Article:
But the Subpoena is not merely defective and unlawful. One of its demands–for identifying information about the Twitter account @DevinCow–also appears to have been made for an improper purpose: to end-run around discovery disputes in an unrelated lawsuit. Nothing about the Fitzgibbon Litigation suggests that the @DevinCow account is in any way relevant to its claims or counterclaims–indeed, no reference to the account appears anywhere in any pleading. The anonymous speaker @DevinCow, however, has been named as Twitter’s co-defendant in another, unrelated state-court action in which Fitzgibbon’s counsel, Mr. Steven S. Biss, represents a different plaintiff…. Mr Biss has repeatedly sought in that other action, without success, to force Twitter and others to disclose information that might bear on the identity of @DevinCow, i.e. the very same information he is now demanding from Twitter through the Subpoena at issue here. The Subpoena’s demand for @DevinCow’s account-opening information thus appears to be an attempt to bypass the discovery process in Nunes. Such gamesmanship heightens the need for this Court to swiftly quash the Subpoena.
The motion goes on to detail the many times and many ways in which Biss has tried to unmask @DevinCow throughout the lawsuit.
It also notes that Twitter’s lawyer directly raised these issues with Biss and “Mr. Biss refused to withdraw the Subpoena” and that he pointed them to two tweets made by the defendant in this case, lawyer Jesselyn Radack, replying to @DevinCow. However, as Twitter notes, neither of those had anything to do with the plaintiff in this case, Fitzgibbon. And, considering the main points of this case are (fairly questionable) claims that Radack was conspiring with others on Twitter to defame Fitzgibbon, it seems like any such tweets would need to relate to Fitzgibbon in some manner. Later, Biss agreed to narrow the subpoena to get around the Stored Communications Act issue, saying Twitter could black out the details of communications, but he still wanted to see the metadata. And then there’s this:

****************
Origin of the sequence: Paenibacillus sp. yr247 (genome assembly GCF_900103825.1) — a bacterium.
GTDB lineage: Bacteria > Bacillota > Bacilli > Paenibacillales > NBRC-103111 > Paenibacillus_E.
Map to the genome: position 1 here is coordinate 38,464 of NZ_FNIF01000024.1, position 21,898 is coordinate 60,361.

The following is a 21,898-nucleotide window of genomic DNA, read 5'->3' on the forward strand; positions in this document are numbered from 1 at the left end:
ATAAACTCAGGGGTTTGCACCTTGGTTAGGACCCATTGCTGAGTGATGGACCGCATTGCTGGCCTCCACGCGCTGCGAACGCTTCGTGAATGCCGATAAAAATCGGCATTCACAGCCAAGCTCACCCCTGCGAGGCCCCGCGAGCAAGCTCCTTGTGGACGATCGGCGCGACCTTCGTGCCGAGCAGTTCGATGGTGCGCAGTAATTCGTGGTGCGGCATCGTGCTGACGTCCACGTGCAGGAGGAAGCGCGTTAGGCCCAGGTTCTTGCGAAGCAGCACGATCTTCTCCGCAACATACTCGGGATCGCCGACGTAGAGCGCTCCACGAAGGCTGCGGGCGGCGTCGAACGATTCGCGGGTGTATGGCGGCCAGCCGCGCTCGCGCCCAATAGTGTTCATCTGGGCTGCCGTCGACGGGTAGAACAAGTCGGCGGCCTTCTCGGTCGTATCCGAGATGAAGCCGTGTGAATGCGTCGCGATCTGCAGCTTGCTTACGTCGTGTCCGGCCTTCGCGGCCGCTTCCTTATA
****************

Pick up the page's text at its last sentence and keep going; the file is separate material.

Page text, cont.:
Counsel for Fitzgibbon asserted both that those 17 accounts, including @DevinCow, are “obviously” relevant to the Fitzgibbon Litigation, and that he has evidence indicating that @DevinCow has privately communicated with Radack via the Twitter platform… But he flatly refused Twitter’s requests that he substantiate those assertions.
It then goes through all the many other reasons for the subpoena to be quashed, and then says that the court should award Twitter fees and costs.
The awarding of fees and costs is particularly appropriate where, as here, “a party issues a subpoena in bad faith, [or] for an improper purpose.”
It will be interesting to watch what comes next. Also, if the court does award fees, I wonder who will be paying them? There have already been questions about who’s been funding Nunes’ lawsuits. Would Fitzgibbon have to pay the fees because his lawyer tried to use his case to fish for info in another case? Is that the kind of representation that Fitzgibbon wants?